Compared with laying ordinary optical cables, under comparable conditions (optical cables are easy to lay, replace and manage), the solution of manually laying micro-pipes in the metro pipeline and blowing the micro-cables through the micro-pipes will occupy the pipe holes. Compared with the laying of ordinary cables, the rate can be reduced by nearly 1 times. However, the micro-cable needs to be laid by air blowing, and the construction unit is required to have the cable-blowing equipment; in addition, due to the poor mechanical properties of the micro-cable, its safety is affected to a certain extent in places that should be touched by personnel such as hand holes.
3. Using a compact fiber optic cable
A compact optical cable is a high-density optical cable whose mechanical properties meet the requirements of ordinary optical cables, but the outer diameter is much smaller than that of ordinary optical cables with the same number of cores. Unlike micro-cables, compact fiber-optic cables can be routed just like ordinary fiber-optic cables, without the need to be routed in specific micropipes.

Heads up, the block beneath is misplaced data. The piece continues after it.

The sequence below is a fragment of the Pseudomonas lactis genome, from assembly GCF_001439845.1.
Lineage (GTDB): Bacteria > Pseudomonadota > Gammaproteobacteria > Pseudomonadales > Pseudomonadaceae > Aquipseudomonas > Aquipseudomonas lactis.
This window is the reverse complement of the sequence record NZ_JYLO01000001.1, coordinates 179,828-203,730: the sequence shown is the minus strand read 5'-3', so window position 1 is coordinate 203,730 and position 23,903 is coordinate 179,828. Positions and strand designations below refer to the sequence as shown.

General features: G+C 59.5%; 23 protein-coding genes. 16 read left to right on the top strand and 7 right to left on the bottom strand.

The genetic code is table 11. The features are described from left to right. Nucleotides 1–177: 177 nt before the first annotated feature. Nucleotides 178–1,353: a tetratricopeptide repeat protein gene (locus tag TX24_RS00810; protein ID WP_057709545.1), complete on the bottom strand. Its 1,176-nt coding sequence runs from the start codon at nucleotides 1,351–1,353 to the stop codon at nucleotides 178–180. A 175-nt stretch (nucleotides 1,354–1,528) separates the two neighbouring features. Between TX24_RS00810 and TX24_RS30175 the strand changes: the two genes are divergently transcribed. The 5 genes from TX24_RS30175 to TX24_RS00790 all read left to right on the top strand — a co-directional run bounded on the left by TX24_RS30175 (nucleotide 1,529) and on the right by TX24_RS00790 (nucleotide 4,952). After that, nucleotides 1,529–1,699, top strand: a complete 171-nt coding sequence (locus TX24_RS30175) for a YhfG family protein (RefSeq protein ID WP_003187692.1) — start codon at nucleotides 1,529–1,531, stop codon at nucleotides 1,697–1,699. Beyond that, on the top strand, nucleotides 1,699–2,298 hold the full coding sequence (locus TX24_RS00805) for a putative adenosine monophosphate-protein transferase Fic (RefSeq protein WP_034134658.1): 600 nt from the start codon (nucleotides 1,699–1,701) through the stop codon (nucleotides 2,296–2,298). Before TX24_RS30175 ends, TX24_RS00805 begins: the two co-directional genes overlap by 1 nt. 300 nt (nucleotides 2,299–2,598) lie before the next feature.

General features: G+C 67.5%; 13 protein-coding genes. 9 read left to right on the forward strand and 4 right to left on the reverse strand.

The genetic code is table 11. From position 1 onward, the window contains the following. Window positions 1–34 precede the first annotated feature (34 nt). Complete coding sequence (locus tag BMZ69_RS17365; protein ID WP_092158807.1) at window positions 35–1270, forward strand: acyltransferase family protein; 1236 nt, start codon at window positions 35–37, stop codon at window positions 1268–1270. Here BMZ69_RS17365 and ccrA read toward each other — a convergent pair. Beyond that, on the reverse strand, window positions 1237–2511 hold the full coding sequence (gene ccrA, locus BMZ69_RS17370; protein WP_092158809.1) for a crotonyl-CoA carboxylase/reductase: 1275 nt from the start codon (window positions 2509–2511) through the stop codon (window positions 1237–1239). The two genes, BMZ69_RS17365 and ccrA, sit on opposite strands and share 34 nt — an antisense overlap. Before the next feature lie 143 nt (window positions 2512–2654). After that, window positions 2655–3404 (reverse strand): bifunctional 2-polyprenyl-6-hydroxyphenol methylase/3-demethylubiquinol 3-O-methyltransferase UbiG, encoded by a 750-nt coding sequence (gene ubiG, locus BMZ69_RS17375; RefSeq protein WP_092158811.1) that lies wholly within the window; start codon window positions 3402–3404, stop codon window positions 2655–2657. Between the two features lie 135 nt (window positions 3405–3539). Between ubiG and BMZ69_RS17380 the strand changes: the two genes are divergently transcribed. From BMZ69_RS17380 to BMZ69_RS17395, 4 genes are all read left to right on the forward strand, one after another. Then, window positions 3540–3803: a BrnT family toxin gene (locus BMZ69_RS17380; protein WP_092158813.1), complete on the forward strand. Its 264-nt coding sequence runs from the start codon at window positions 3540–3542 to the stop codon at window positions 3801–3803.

For the same type of optical cable, its “minimum allowable tensile force” index is mainly proportional to the cross-sectional area of the optical cable. In order to achieve the minimum tensile performance of ordinary optical cables, the minimum outer diameter of compact optical cables is usually equivalent to that of ordinary optical cables, which is about 9.5mm. The minimum number of cores for compact optical cables is usually not less than 96 cores.